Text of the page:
Zoos Find Creative Ways to Cope with Coronavirus Lockdowns

Just as restaurants, clothing stores and offices around the world have had to close their doors to prevent the spread of the novel coronavirus, so have zoos, aquariums and animal sanctuaries. Some zoos have followed other industries by using online technology to keep life going. Many of them livestream animal activity to viewers, post behind-the-scenes photographs and videos, and conduct virtual fundraising.

Though the institutions have been closed to visitors, zookeepers must still go in to feed the animals and provide medical care and enrichment. In order to facilitate this activity, the zoos have taken on additional safety precautions to disinfect facilities and ensure the virus is not unintentionally spread among animals (as happened in the case of several tigers and lions that were infected at the Bronx Zoo). Some zoos are trying to keep animals on the same schedules they had before the lockdown. One aquarium in Japan asked people to participate in video calls with its garden eels in response to worries that the animals would become accustomed to the absence of humans and be skittish when visitors returned.

With no revenue coming in from visitors, some zoos have been concerned about being able to properly feed their animals if the shutdowns continue for a long period of time. A few news outlets have quoted zoo representatives, including ones in Germany and Indonesia, as saying that if the situation got bad enough, they might have to slaughter some of their animals to feed others, though there have not be any reports of that happening.

Here we round up photographs from zoos around the world taken during the height of the pandemic and shutdowns to show the varying ways they have responded.

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A Fire and Rescue Department officer sprays a disinfectant as a preventive measure against the spread of the novel coronavirus at the closed National Zoo in Kuala Lumpur, Malaysia, on April 17, 2020.

Credit: Sebastien Bozon Getty Images

Veterinarians at the Mulhouse Zoological and Botanical Park in eastern France examine and prepare a young sedated polar bear called Nanuq before her transfer to the CERZA Zoological Park, near Lisieu in the region of Normandy—and later to a zoo in the town of La Flèche in the Loire Valley region—on April 9, 2020. Nanuq weighs just more than 200 kilograms and was born at the end of 2016 at the Mulhouse zoo. The CERZA zoo volunteered to welcome her while her new enclosure is made ready in La Flèche, where work was delayed because of the lockdown across France.

Credit: Steve Russell Getty Images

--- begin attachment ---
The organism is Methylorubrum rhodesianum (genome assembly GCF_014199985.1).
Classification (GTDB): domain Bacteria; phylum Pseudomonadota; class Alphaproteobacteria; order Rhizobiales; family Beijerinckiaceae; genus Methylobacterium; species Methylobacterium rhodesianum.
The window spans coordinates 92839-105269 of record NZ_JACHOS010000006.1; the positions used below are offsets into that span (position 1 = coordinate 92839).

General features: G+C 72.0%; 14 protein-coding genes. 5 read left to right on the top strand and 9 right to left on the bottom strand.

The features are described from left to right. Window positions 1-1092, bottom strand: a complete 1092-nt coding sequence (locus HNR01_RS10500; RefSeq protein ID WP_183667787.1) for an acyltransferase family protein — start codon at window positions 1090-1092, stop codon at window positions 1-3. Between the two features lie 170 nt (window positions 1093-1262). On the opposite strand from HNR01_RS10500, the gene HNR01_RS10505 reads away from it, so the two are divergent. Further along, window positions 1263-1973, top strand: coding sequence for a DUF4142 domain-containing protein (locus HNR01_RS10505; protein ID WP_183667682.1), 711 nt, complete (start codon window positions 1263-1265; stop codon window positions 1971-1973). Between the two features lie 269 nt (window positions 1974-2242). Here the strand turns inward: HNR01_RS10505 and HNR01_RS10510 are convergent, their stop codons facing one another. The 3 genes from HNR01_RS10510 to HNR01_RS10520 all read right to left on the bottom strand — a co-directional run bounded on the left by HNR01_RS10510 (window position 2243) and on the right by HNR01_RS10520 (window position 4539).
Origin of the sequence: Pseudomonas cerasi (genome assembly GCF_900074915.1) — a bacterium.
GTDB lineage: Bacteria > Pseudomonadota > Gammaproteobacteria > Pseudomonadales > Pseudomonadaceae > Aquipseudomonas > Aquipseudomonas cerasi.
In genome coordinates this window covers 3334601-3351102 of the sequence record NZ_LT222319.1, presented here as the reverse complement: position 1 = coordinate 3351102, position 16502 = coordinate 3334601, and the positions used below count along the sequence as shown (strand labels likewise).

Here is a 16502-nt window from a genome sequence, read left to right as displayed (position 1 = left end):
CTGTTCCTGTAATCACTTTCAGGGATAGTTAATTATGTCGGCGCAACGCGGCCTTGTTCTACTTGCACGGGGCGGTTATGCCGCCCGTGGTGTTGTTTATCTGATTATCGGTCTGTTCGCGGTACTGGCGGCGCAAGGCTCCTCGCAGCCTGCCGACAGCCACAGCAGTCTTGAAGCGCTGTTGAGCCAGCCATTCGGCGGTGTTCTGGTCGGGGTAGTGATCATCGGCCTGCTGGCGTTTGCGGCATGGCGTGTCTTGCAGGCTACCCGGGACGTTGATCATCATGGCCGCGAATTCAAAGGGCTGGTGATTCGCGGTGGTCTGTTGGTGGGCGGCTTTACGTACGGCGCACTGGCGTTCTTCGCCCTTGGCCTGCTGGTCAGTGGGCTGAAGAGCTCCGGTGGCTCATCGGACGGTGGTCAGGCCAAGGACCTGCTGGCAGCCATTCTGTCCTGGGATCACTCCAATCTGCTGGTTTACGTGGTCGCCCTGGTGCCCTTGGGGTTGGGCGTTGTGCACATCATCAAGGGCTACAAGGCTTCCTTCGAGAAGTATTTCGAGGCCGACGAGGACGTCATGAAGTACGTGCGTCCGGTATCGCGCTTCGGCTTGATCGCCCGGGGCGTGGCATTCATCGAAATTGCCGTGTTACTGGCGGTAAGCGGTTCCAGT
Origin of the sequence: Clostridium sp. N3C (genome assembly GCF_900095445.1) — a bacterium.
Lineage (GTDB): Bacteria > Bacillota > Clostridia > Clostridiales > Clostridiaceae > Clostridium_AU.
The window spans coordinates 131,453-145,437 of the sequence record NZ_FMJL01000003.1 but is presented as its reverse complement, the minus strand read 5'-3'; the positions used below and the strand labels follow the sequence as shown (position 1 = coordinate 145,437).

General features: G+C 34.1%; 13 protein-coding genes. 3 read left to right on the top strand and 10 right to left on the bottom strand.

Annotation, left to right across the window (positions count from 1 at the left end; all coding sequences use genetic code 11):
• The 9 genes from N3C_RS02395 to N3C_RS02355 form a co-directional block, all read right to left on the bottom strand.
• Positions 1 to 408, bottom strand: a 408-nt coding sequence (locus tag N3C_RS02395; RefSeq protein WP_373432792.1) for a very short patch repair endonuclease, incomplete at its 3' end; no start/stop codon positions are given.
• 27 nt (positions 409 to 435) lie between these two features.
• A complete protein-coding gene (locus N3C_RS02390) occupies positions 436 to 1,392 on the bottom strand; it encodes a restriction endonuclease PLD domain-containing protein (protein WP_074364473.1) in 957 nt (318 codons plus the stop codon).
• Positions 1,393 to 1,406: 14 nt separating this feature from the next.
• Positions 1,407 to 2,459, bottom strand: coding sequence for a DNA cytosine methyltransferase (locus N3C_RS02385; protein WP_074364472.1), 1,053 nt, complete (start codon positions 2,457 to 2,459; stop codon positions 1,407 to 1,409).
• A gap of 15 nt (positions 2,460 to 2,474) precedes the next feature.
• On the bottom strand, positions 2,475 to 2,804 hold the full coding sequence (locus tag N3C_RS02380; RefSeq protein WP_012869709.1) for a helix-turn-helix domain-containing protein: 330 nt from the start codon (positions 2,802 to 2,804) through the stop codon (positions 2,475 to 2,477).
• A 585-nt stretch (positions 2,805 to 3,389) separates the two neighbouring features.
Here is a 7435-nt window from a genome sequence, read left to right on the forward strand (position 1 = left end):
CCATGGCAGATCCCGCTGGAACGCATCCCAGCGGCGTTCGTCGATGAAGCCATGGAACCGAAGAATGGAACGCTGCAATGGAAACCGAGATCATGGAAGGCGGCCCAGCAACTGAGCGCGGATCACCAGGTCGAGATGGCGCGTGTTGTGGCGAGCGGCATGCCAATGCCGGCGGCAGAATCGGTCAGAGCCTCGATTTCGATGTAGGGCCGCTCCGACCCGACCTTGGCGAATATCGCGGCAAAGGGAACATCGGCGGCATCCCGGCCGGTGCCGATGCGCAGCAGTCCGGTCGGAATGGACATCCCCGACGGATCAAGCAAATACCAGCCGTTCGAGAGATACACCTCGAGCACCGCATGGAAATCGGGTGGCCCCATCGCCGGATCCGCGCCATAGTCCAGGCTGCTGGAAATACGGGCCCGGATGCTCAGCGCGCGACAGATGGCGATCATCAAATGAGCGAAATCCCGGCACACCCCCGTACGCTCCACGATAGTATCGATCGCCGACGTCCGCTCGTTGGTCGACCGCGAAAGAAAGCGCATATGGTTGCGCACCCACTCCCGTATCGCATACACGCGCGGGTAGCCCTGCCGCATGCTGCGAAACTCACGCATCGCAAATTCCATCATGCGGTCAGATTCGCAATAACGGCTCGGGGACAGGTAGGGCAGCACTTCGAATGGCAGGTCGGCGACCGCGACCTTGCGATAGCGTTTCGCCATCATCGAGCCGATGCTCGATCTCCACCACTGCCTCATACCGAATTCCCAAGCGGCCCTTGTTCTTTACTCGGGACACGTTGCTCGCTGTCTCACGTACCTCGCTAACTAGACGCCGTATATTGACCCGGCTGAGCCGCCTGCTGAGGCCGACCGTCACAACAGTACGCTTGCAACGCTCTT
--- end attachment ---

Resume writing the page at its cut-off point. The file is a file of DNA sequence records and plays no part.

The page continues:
Though the Toronto Zoo was shut down, Fintan the lion catches a meatball tossed by zookeeper Kim Welfle during the usual “meet the keeper” time on March 18, 2020.

Credit: Ulet Ifansasti Getty Images

On May 5, 2020, a zookeeper wears a protective mask to spray water on a Sumatran elephant (Elephas maximus sumatranus) inside its enclosure at Gembira Loka Zoo in Yogyakarta, Indonesia, during the country’s lockdown. According to media and the Indonesian Zoo Association (PKBSI), tens of thousands of zoo animals across Indonesia are at risk of food shortage because of a lack of revenue during the COVID-19 pandemic. The PKBSI launched a fundraiser to provide food to zoo animals. According to a story from the international news agency AFP, the situation got bad enough, the association was considering allowing zoos to feed herbivores to carnivores.

Credit: Kyodo News Getty Images

Penguins march through a tunnel of mock small cherry blossom trees at Maxell Aqua Park Shinagawa in Tokyo on April 30, 2020. The closed aquarium uploaded videos of the birds on its Web site in the hopes of encouraging people staying home during the coronavirus pandemic.

Credit: Oli Scarff Getty Images

Animal keeper Becky Hall prepares a leg of meat for a female Amur tiger at Knowsley Safari, near Liverpool in northern England, on May 14, 2020. The safari park is closed to visitors, but site maintenance and animal welfare work continue, requiring the majority of staff to be present.

Credit: Kerem Kocalar Getty Images

A chimpanzee named Can enjoys outdoor time with his caretaker at the Gaziantep Zoo in Turkey on May 18, 2020—Can’s first time outside of his shelter since coronavirus measures were put in place.

Credit: Justin Sullivan Getty Images

Isabella Linares takes a photograph of a fruit bat before the start of an interactive behind-the-scenes livestream at the Oakland Zoo in California on April 16, 2020. While the zoo has been closed to the public, it had, at the time, offered a subscription-based service in which it livestreamed five weekly programs that featured zookeepers and their animals. Viewers were able to interact with the keepers by submitting questions about the animals.

Credit: Tomohiro Ohsumi Getty Images

RakuRo autonomous self-driving robot, developed by the company ZMP, moves past a zebra at the Chiba Zoological Park in Japan during a rehearsal for an online virtual tour event on May 15, 2020. Robot maker ZMP and the zoo, which temporarily closed because of the coronavirus pandemic, held the online event so that children isolated at home could virtually tour the zoo through the remote-controlled robot and its 360-degree camera.

Read more about the coronavirus outbreak from Scientific American here. And read coverage from our international network of magazines here.

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